Night Of The Living Dead / IMDB

That is a very brief description of the movie. Today we are  focusing on the impact it has made in 50 years. Five “of the Dead” films followed, all directed by Romero. 1990 saw a remake of the film as well. Night Of The Living Dead introduced the world to the only way to kill a zombie. You must kill its brain.

How many movies and TV shows come from the idea of the the zombie? Night Of The Living Dead was not the first zombie film remember, but it stemmed the most followers.  The Walking Dead draws millions of viewers each week. The Walking Dead which spawned from a comic book, uses the same principles but in a more modern era. In fact, one could argue that any film or TV show since 1968 depicting zombies were inspired by Night Of The Living Dead. Romero and Russo created the blueprint and reinvented the sub genre.

Today, the remaining surviving cast and crew members attend several conventions nationwide to meet with fans. New generations of movie goers experience meeting Judith O’Day (Barbara), Russell Streiner (Johnny), Kyra Schon (Karen) and John Russo. George Romero actively attended cons until his passing last summer. With Romero’s passing, the franchise did not fade away. George’s son, George Cameron Romero is working on a prequel to the 1968 original. It’s a safe bet however, to say we are looking forward to that.

Happy 50th Anniversary Night Of The Living Dead and here’s to 50 more great years!

 


Posted by Crypt Keeper Clint in Categories, HORROR NEWS, MONSTERS AND CREATURES, STAFF PICKS, ZOMBIES, 0 comments
HALLOWEEN HORRORS: The Return of the Living Dead (1985)

HALLOWEEN HORRORS: The Return of the Living Dead (1985)

The Return of the Living Dead

By Amy Lynes

Retro ROTLD poster

Directed by: Dan O'Bannon
Starring: Clu Gulager, Thom Matthews, Jewel Shepard, Linnea Quigley, Miguel Nunez, Beverly Randolph, James Karen, Don Calfa, Mark Venturini, John Philbin, Allan Trautman and Brian Peck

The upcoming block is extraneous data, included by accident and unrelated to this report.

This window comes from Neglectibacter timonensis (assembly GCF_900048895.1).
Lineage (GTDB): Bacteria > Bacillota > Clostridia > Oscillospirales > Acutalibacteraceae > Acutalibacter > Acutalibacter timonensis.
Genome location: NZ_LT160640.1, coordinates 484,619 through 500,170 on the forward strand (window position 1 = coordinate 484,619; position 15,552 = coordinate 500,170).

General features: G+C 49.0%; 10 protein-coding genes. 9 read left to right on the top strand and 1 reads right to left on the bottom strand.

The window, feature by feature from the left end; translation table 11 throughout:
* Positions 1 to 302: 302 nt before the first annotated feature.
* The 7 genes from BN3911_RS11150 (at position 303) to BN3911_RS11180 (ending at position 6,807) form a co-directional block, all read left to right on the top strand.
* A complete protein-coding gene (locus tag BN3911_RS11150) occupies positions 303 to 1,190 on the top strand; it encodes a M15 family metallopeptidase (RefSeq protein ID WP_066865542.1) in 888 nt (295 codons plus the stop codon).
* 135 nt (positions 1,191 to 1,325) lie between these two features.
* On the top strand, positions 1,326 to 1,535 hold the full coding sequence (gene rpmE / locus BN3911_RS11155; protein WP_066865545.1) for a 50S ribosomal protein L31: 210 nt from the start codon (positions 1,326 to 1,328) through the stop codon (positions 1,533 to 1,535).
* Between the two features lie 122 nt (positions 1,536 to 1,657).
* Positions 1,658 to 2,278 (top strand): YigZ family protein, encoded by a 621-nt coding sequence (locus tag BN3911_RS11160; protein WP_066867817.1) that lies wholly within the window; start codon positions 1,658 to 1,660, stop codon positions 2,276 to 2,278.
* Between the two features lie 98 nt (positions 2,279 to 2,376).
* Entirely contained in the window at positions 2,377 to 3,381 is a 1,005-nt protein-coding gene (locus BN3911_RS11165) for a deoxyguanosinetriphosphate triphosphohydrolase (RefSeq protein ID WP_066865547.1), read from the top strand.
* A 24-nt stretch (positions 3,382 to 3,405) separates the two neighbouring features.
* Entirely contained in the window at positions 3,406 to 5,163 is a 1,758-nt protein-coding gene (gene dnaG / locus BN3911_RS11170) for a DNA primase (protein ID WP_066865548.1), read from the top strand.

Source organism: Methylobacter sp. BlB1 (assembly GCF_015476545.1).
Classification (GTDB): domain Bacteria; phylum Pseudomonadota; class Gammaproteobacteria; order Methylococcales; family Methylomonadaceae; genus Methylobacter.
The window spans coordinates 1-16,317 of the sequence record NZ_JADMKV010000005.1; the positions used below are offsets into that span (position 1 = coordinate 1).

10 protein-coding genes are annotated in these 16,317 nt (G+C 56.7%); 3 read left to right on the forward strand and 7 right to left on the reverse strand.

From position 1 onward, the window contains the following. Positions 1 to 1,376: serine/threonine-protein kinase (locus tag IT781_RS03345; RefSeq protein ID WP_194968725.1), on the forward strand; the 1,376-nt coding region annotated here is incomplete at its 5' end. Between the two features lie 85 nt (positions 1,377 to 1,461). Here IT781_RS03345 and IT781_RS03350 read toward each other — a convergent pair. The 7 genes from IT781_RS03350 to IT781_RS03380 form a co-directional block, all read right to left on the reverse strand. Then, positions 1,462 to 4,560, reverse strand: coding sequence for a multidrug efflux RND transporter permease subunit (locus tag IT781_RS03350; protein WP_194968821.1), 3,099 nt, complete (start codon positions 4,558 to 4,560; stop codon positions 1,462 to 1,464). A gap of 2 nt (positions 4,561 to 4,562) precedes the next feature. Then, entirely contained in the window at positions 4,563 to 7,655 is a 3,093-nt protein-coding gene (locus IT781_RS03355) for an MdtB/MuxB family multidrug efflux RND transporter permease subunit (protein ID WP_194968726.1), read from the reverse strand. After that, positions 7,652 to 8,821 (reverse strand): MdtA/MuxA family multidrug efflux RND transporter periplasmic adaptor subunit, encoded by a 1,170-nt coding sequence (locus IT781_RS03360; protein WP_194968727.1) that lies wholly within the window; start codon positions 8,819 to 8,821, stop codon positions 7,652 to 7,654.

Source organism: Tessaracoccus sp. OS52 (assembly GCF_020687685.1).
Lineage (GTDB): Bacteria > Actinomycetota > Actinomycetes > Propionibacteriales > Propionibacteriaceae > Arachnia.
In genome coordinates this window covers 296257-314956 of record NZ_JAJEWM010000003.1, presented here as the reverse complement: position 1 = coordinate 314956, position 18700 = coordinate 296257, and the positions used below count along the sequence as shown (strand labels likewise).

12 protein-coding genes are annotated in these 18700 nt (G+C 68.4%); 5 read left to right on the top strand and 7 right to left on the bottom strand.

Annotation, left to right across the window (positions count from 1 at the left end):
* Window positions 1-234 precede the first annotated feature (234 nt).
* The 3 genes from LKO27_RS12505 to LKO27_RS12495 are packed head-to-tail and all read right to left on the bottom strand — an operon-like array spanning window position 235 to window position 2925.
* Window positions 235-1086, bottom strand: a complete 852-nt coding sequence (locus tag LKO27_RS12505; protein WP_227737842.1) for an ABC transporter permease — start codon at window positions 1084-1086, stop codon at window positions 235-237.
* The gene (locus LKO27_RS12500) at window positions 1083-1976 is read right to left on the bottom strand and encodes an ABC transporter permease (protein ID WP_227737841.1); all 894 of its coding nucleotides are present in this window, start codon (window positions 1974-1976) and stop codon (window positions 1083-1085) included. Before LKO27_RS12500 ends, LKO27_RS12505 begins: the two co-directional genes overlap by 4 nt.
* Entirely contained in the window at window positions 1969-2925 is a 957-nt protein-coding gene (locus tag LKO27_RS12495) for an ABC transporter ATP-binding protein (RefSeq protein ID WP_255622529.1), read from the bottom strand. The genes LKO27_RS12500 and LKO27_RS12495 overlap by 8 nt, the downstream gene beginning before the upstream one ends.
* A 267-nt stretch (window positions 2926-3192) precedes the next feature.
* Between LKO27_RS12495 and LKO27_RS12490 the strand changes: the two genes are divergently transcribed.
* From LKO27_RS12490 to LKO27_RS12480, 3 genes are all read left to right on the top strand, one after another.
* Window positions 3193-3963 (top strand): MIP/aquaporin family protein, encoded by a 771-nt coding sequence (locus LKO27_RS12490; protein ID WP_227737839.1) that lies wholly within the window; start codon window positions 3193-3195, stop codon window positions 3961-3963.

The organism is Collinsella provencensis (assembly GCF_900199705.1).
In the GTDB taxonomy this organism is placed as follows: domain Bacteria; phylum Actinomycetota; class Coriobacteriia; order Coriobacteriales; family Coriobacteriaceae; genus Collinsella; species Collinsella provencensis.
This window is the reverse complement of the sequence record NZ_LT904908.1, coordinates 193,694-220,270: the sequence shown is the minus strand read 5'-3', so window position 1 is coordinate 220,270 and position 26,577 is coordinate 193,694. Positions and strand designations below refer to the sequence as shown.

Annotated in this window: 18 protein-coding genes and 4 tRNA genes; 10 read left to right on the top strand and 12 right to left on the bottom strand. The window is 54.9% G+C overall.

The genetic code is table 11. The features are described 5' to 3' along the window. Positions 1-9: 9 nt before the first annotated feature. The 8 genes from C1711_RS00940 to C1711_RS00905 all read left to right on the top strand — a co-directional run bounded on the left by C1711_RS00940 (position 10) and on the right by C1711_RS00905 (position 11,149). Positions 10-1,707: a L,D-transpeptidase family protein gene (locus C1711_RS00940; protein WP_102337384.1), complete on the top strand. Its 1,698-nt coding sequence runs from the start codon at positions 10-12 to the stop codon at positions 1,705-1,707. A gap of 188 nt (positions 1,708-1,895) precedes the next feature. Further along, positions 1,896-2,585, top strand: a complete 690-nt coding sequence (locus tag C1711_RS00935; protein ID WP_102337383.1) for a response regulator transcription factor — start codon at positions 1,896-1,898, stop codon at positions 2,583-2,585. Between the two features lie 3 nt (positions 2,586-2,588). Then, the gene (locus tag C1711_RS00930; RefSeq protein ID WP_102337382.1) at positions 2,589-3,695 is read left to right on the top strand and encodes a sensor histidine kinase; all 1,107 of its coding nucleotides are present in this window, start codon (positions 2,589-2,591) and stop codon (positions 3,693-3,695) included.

The Return of the Living Dead has long been one of my most revered horror films. It hit the theaters the day after my 13th birthday. I can remember the trailers alone, which would always be played right before bed, giving me panic inducing nightmares and terror unlike any I had ever experienced.

At this point, I was still cutting my teeth on horror and I had never seen anything with zombies in it before. I had never even heard of them, and I am telling you, the idea of them scared the living shit right out of thirteen year old me. I became obsessed with seeing this movie. I BEGGED my parents to let me go see it but my efforts were all in vain. My mother, having been thoroughly repulsed by George A Romero's Night of the Living Dead, wouldn't hear of it.

Flash forward to my Freshman year of high school and my parents leaving me alone for the weekend to go to a high school reunion. I, at long last, had a copy of the film in my hands. Victory was mine! I watched it near the Halloween season, home alone, in the dark. I was both horrified and humored. It was a delicious balance. Just when I got so freaked out I thought I couldn't handle anymore, the comedy would come full force and it kept me from totally freaking out. I think I must have watched it at least five or six times that weekend. I was totally unlike most horror films I had seen and the zombies scared me shitless, but I fucking loved it. As scared as I was, I loved every damn minute of it and it spawned an intense fascination with zombies that would last a lifetime.

There was nothing, and I mean NOTHING, I didn't like about this classic. From the wardrobes to the soundtrack, the zombie make-up, the comedy and the gore, I was completely and thoroughly hooked. It ALL pretty much rocked my thirteen year old world. And you know what? At 43, it still fucking does!

The film may be set in early July, but I will forever equate it with the Halloween season because of my first experience watching it. Halloween just wouldn't have the same feel for me if I didn't watch it this time of year. And I recommend you do the same. For me, it is definitely a must watch. If you have not seen this, and I can't imagine how the hell that would have happened, do it. Now.

Rating: 10/10 Paramedics

Posted by Alan Smithee in MOVIE REVIEWS, REVIEWS, 0 comments